Housing Complex

Dupont Underground May Go Temporary

Everything is ephemeral these days, so why not a cavernous ex-streetcar tunnel beneath Connecticut Avenue?

The Dupont Underground, in fact, is one of those spaces that could use a boost of attention while it waits for a more permanent use. The Arts Coalition for the Dupont Underground has had exclusive rights to the District-owned space for more than a year now, but hasn't nailed down either the financing to make the whole thing an arts institution or the tenants to commercialize it. In part, that's because of its decision to maintain control of the whole space.

"Early on there was within the board an ongoing debate about how to meet the exclusive rights agreement's requirements," writes Braulio Agnese, the Coalition's volunteer managing director. "One camp wanted to have a developer take the lead; although this would probably have made for much smoother sailing, it would also jeopardize what the ACDU hopes to accomplish: we would almost certainly not be able to match the persuasive powers of a developer's wallet and would thus get spent out of existence, likely, as the developer/partner sought more and more space."

So they've decided to run the thing themselves. But the Coalition's agreement with the city is expiring soon, and they're nowhere near negotiating a bona fide lease. Now, they're thinking about negotiating something smaller: A short-term lease to activate the space with performances, exhibits, and other events. Even that, however, is controversial. "The ultimate goal is creating a world-class design/arts/cultural institution, but there is some fear that activating part of the space early could brand us as a pop-up, here-today-but-maybe-not-in-a-few-months kind of place, something that might interfere with our efforts to get major institutional support and funding."

Ah yes, funding. The Coalition recently sent out a big fundraising appeal, but is really hoping for an infusion of public cash to get part of the way to the $30 million it needs to retrofit the space. "We'd like to convince the city that this is not just a run-of-the-mill project, that its potential long-term benefits to the city are worth their time, energy, and, yes, financial investment," Agnese says.

In a time when at least five big projects are fighting over the city's dollars, with neighbors crying out for investment in land they can actually see? Hm, long odds. In the mean time, you may see some pop-ups—if the city will even let them do that.

  • Drez

    It's been 15 years. Just do something, already.

  • Eric

    Why is no one considering using this space for streetcars!? I mean, it's a little strange that we are in the process of bringing stree cars back to dc yet this option has apparently not been considered.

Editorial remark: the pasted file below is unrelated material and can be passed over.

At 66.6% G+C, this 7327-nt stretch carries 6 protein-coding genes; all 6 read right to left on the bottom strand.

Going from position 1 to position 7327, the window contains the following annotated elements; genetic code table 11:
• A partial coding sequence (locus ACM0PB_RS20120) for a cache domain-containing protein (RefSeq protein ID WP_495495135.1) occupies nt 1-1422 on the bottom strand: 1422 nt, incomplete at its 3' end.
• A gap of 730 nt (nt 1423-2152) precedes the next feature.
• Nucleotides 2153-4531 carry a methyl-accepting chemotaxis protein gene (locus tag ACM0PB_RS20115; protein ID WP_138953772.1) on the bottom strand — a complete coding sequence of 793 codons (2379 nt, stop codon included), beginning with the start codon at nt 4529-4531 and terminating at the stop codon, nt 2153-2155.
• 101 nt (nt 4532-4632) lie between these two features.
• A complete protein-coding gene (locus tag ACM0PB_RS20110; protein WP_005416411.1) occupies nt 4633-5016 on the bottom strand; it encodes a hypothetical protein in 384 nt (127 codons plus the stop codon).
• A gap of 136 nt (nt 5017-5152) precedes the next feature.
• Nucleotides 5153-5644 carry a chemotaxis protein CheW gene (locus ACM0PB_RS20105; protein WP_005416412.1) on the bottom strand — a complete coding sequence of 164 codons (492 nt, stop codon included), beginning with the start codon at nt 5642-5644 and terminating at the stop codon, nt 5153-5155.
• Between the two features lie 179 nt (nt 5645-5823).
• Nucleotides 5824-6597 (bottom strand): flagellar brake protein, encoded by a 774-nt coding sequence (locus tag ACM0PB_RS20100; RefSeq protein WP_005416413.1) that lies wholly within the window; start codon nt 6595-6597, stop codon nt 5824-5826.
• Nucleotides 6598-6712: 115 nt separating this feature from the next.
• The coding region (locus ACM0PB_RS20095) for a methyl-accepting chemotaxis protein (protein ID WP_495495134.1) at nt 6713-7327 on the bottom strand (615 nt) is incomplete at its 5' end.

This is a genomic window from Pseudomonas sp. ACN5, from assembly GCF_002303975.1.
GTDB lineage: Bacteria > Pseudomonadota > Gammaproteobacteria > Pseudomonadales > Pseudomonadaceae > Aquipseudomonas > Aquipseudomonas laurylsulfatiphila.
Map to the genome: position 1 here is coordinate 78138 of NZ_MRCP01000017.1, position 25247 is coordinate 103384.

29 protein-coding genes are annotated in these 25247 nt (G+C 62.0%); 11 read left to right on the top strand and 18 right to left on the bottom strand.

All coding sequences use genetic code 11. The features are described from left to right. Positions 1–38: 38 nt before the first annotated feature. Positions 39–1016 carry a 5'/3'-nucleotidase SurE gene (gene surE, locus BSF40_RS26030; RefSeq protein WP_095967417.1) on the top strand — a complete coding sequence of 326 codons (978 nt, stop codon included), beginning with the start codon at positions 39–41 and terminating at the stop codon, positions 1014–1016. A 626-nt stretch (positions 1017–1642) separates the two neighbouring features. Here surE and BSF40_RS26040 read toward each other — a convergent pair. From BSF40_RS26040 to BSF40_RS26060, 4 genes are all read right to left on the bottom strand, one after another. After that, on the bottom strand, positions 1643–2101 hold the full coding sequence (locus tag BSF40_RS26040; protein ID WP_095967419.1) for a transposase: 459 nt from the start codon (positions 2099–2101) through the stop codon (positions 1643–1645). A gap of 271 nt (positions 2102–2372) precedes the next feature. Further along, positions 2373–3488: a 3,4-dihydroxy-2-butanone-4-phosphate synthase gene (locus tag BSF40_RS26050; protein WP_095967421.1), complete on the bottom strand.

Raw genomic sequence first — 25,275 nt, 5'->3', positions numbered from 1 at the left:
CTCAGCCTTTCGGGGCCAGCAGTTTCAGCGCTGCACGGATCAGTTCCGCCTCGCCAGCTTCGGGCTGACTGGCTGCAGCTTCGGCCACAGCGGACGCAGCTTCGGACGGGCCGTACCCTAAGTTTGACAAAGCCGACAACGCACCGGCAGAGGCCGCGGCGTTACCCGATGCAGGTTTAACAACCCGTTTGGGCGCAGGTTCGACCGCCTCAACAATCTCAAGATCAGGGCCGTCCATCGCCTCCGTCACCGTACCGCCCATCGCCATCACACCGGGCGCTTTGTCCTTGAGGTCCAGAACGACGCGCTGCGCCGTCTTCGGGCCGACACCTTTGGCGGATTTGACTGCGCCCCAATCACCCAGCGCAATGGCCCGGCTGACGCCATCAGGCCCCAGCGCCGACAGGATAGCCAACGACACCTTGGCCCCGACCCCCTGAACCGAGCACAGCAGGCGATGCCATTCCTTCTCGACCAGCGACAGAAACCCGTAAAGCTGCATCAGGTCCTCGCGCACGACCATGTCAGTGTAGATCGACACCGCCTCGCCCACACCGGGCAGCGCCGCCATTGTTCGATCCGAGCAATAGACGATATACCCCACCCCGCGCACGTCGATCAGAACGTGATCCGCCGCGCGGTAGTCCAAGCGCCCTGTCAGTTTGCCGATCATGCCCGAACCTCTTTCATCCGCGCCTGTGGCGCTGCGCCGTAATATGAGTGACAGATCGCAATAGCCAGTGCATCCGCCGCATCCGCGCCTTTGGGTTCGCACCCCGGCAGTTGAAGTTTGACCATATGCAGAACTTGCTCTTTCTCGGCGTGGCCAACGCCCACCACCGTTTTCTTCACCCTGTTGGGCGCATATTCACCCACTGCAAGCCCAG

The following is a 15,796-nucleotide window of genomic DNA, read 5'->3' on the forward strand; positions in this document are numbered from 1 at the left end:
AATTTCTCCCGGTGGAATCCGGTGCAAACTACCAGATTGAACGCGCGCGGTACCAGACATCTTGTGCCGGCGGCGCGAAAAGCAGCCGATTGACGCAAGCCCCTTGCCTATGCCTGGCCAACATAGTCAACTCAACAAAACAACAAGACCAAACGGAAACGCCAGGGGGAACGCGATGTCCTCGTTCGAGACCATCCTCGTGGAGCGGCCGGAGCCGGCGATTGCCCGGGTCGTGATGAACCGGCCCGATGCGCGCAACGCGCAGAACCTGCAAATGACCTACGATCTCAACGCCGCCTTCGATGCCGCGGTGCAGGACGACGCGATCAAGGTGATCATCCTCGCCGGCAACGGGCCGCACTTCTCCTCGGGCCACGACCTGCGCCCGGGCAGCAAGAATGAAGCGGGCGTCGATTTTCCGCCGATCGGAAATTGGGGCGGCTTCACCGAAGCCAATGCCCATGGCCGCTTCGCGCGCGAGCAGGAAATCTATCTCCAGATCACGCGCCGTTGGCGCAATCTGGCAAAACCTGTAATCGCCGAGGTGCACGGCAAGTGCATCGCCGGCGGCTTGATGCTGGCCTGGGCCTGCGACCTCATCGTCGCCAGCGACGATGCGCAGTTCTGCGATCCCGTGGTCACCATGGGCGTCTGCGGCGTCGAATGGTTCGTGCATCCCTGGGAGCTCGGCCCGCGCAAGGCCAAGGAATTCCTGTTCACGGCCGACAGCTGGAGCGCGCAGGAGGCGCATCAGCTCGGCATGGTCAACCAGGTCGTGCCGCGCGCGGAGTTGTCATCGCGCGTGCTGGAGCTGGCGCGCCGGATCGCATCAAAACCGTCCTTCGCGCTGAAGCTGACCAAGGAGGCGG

• Seriously

    Or until streetcars come back, why not make it an underground Metrobus stop? Might help speed the 42 through there and ease overall congestion around the Circle.

  • lefty

    the modern day streetcars do not fit down there and can't make the turnaround like they used to.

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  • miserableme

    We have a need for underground spaces. Climate change will make DC a miserable place to live, and being able to retreat to cool, underground places so we can begin to prepare future generations for survival as a mole-like species, is clearly the way to go. I also like the art thing, but we should focus on producing really good art, and not the stuff that passes for art today, just in case climate change causes the oceans to boil away. We want the aliens who eventually arrive to discover that we were really good at art, like the Egyptians.

  • J

    I've been in the space. It is totally useless as it is, and will take millions of dollars and lots of time to build out even the entrances to the space. Park Service, DC and other stakeholders/landowners will never come to agreement after the last failed attempts at making the space usable.

    Its a shame -- it could be used for something in which a 12" wide tunnel is adequate space. Even at the widest point, it is no more than 20' wide. Arts is probably not the right use.

  • Typical DC BS

    They should just fill this space in and be done with it. I remember they tried to put restaurants and other businesses in there in the 1990's- it just didn't work. The homeless kept causing issues with camping out at the entrances and using the stairways as toilets. There is no way to know it's even down there when it was open - where are you going to place signage?

    Other than storage, this space is useless.

  • Richard

    Sell it to Doug Jemal-- he apparently likes to own empty buildings.

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